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Saturday, February 14, 2015

What to do When You Don't Know What to Paint

'In the Poppy Field'               6x8             pastel          ©Karen Margulis
 It was one of those days. I wanted to paint but I didn't have anything in mind. Nothing. I took out a few photos. I took out some paper. Nothing was speaking to me. I was close to calling it a day. But then I decided to put on my 'What If' hat.  I needed a play day. I needed to try something unexpected. It was time for an experiment.

I taped up a 6x8 piece of white Wallis paper and pulled out a reference photo of some poppies. I needed to find an unexpected way to start the painting.

I looked on my shelf of spare pastels and supplies and found a small set of Art Spectrum pastels. I don't even know where they came from. I had never used them so they would be perfect for my experiment. I took a few of the pastels out and did a fast abstracted underpainting. It was fun and I was now feeling warmed up!

My reference photo

I wanted to cover up the white of the paper so I thought it might be fun to spray the pastels with some rubbing alcohol. I put some of the alcohol into a spray bottle and started spritzing the painting. In some areas I sprayed more until the pastel was wet enough to drip. I let it drip.

The wet pastel seemed thick. I looked on my shelf and saw a palette knife. What if I used the knife to move the thickened pastel around? I found that I could spread the wet pastel like icing. I could even draw lines into it. I drew the poppies with the palette knife. This was fun!

The pastel was still pretty wet so I took a paper towel, balled it up and blotted the entire painting. The paper towel left interesting marks.  I now had an interesting underpainting.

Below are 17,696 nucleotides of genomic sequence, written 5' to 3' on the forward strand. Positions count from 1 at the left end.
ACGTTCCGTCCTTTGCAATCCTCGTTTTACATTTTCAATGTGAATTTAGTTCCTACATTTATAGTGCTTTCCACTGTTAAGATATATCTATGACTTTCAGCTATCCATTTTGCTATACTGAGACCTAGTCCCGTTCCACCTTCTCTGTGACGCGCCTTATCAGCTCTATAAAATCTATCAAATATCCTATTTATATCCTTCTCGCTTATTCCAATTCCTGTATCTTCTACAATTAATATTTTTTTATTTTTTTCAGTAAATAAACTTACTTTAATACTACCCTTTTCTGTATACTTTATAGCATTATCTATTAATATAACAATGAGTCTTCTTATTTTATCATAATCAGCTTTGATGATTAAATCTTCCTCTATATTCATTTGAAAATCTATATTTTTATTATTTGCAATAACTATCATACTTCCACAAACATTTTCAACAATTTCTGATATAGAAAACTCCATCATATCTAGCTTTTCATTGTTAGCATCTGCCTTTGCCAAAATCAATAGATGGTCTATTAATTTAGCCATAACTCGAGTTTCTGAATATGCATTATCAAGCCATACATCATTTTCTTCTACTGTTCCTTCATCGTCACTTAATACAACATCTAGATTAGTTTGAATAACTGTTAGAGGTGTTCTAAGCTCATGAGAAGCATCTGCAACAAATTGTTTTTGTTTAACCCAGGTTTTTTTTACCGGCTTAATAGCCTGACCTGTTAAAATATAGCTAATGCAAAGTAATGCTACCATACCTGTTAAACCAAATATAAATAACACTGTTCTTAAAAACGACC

I began layering pastel once the underpainting was dry. I added the background trees and sky. I put in the poppies with several red pastels. I was now using all of my usual pastels which are mostly Terry Ludwigs. I found that the palette knife action created interesting texture. It helped me suggest the grasses.  I finished the painting by adding more grasses and tiny bits of other wildflowers.

In the end I had a painting that made me smile. I had fun experimenting. It was a bit like cooking a dish with whatever is left in the pantry. Pulling things out and mixing them together until they worked.


robertsloan2art said...

Oh that sounds like fun! It reminds me of a couple of times paintings started because I found a piece of paper I didn't remember I had or some pastels I hadn't used for a while or ever. Sometimes anything can be a starting point!

Sue Grilli said...

Karen- oh poppies are one of my favorites! And I love how you worked through this painting. Lovely!

Hope Thompson said...

As always, I was very interested in this under painting technique! I will definitely give it a try!

Kaethe Bealer said...

Sounds like a lot of fun! I had fun just reading about your process! Your painting was a success as well! Thanks for sharing it!